Each of us has limitations, strengths, and weaknesses. Our associations with social groups—including our friends, family, teams, schools, companies, towns, counties, countries, etc.—enable us to combine our strengths into a collective, such that we all contribute to an overall measure of excellence. There is strength in numbers. This most human of principles needs to apply to IIoT, smart manufacturing, and AI if we are to reach the next step of smart manufacturing achievement.
There are a lot of very clever software engineers working to develop AI software; though, in all cases seen so far, the intelligence continues to be static algorithm-based, rather than true intelligence that would fundamentally adapt by itself. Perhaps the most common example of such software is emerging from the automotive industry, where many carmakers have established teams of engineers, combining sensors and cameras together with their smart software and striving to make the leap toward completely autonomous driving. Based on this level of engagement, forget it. No matter how clever any individual car becomes, working alone, they will always have to tiptoe around, needing the support of humans, just in case; significant risk of blindness will endure, and no potential risk of an accident will ever be acceptable.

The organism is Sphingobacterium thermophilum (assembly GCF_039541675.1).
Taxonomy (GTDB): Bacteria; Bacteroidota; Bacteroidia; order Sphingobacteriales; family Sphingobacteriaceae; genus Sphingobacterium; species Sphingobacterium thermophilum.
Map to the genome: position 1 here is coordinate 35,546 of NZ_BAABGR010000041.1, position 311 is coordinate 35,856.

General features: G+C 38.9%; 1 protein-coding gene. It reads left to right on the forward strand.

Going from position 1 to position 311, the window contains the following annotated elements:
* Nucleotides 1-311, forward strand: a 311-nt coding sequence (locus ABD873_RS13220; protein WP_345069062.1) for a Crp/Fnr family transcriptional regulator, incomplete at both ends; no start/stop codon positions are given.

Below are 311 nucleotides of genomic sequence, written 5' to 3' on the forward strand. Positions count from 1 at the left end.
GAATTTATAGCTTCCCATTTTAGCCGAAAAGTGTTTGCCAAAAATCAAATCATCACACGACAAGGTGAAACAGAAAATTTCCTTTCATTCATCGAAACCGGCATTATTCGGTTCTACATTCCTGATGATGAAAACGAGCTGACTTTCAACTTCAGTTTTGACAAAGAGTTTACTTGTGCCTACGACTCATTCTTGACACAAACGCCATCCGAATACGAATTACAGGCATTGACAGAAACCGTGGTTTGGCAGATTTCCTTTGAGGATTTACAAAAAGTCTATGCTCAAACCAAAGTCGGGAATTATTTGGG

To make a step-change that will attain a higher level of intelligence requires autonomous cars to simply talk to each other. This can let cars know what is around the next corner and then be able to coordinate actions such that cars as a group decide what to do together, safely. There may even be input from fixed stations, such as at intersections so that there is less dependency on live traffic at critical points. The dependency on having faultless internal sensors is then avoided, as confirmation of observations and events can be confirmed, taking data from multiple sources and immediately exposing any inconsistent or erroneous input.
To read this entire column, which appeared in the April 2020 issue of SMT007 Magazine, click here.